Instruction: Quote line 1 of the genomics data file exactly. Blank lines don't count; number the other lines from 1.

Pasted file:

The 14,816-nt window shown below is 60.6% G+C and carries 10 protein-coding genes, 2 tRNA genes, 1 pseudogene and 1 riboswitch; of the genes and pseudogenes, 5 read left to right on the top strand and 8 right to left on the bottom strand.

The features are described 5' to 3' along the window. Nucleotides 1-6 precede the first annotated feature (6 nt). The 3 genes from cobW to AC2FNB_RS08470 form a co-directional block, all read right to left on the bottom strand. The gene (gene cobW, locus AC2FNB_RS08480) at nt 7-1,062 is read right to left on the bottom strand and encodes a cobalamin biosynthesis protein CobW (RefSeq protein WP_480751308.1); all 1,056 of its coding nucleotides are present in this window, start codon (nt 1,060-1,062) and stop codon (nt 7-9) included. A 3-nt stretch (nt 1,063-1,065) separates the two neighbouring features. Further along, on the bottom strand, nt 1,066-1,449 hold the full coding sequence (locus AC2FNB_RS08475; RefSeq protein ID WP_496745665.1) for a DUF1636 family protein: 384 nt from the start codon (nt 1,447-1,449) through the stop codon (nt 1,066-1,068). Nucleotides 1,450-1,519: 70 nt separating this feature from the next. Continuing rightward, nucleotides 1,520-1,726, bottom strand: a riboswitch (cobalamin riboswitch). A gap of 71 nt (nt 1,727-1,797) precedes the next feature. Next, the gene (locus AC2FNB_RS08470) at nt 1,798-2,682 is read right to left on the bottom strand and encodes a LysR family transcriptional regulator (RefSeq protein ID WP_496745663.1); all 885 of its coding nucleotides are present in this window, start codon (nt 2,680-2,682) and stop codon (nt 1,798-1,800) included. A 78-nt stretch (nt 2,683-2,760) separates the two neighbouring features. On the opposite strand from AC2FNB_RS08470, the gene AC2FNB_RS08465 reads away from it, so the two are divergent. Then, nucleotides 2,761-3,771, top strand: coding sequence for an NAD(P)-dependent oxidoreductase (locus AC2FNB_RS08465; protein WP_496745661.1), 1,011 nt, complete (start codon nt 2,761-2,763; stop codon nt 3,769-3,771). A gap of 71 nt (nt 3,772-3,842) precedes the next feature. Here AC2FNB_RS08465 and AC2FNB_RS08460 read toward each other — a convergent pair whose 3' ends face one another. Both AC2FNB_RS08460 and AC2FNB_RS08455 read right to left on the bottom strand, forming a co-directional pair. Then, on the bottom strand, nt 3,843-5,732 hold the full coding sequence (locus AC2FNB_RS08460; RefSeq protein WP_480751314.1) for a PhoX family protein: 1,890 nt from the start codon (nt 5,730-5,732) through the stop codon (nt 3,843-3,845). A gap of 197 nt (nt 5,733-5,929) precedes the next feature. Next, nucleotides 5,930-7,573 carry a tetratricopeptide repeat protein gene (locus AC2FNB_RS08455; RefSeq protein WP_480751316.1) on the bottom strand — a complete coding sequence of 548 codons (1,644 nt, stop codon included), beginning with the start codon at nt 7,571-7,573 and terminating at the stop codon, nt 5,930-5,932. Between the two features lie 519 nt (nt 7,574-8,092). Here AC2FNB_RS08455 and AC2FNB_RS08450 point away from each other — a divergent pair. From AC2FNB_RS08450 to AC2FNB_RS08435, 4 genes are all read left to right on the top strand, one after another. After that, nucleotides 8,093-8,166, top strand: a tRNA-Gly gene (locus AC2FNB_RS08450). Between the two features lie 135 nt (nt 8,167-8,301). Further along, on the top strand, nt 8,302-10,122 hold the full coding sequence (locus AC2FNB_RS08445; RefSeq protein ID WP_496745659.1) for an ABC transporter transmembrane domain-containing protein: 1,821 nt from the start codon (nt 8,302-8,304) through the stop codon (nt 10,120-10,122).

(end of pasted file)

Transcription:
The 14,816-nt window shown below is 60.6% G+C and carries 10 protein-coding genes, 2 tRNA genes, 1 pseudogene and 1 riboswitch; of the genes and pseudogenes, 5 read left to right on the top strand and 8 right to left on the bottom strand.